Whether the institutions were designed to altruistically help individuals or whether they were used as instruments of social control, segregating people from society significantly reduced their capacity to reproduce. Some scholars suggest that incarceration itself is a form of eugenics. In Alberta and British Columbia, however, the institutions were also directly involved in collecting individuals who were then monitored and selected for sexual sterilization surgery. In Alberta, after 1937, institutionalized patients with low IQs were even sterilized without their consent or knowledge. In these cases, institutionalization carried a heavy sentence that permanently eliminated any chance of reproduction for individuals who were considered either a genetic threat or likely to be irresponsible parents, on account of their disability.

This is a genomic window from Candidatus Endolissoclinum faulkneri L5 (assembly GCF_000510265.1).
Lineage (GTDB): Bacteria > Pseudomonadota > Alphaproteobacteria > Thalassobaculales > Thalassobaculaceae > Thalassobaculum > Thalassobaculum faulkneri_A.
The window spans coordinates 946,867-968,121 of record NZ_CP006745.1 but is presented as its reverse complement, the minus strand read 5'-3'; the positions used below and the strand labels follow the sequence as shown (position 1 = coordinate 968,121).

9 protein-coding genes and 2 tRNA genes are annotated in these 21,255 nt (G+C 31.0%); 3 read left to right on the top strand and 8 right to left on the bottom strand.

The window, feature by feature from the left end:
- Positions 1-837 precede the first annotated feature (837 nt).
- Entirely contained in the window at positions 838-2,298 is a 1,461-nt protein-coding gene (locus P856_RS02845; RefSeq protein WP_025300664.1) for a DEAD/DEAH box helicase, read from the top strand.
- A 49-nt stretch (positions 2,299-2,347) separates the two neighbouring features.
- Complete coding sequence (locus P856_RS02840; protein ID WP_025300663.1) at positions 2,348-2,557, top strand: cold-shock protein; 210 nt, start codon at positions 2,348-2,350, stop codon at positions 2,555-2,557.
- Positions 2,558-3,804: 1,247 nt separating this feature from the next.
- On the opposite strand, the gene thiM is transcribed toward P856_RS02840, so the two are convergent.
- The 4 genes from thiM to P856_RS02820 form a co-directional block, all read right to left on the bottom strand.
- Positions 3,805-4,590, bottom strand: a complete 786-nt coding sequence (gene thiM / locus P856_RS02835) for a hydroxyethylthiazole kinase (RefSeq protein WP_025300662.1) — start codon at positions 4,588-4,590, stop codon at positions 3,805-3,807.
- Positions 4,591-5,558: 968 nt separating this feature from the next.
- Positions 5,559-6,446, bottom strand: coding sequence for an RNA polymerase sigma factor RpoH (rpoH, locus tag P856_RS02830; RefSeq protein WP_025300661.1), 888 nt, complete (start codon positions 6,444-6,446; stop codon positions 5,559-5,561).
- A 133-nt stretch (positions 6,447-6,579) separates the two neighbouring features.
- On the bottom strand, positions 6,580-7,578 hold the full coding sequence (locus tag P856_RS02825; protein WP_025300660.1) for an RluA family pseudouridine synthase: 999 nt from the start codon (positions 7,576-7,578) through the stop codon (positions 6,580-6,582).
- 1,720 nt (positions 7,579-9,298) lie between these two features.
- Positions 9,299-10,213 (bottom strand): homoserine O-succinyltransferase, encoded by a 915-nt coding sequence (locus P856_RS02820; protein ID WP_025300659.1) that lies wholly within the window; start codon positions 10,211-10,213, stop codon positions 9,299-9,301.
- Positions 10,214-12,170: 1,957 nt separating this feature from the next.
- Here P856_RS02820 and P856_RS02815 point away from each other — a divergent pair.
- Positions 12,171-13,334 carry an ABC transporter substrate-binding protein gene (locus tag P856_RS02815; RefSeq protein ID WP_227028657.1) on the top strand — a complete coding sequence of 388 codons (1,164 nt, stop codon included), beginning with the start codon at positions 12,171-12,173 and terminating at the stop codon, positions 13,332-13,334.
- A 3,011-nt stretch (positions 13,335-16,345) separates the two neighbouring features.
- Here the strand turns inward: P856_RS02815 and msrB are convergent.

The relationship between institutionalization and eugenics is complicated, as often institutions became the main sites for eugenics programs, but being institutionalized in itself functioned as a form of segregation that limited one’s capacity to reproduce. Although in Canada only Alberta and British Columbia passed eugenics laws, other provinces engaged in similar practices, sometimes by segregating people in institutions to control their reproduction. Individuals became institutionalized after being admitted to one of these facilities, whether due to recommendations from family, apprehensions by police or state officials, or referrals from doctors and psychiatrists. Prior to discharge from an institution, patients were judged by doctors and social workers with respect to their general health, intelligence quotient and capacity for responsible parenting. In Alberta, the Eugenics Board recommended sterilization in almost every single case. Some patients fought back, some remained confined, and others challenged what they saw as an abuse of power after leaving the institution. These institutions, however, played a fundamental role in formal and informal eugenic practices.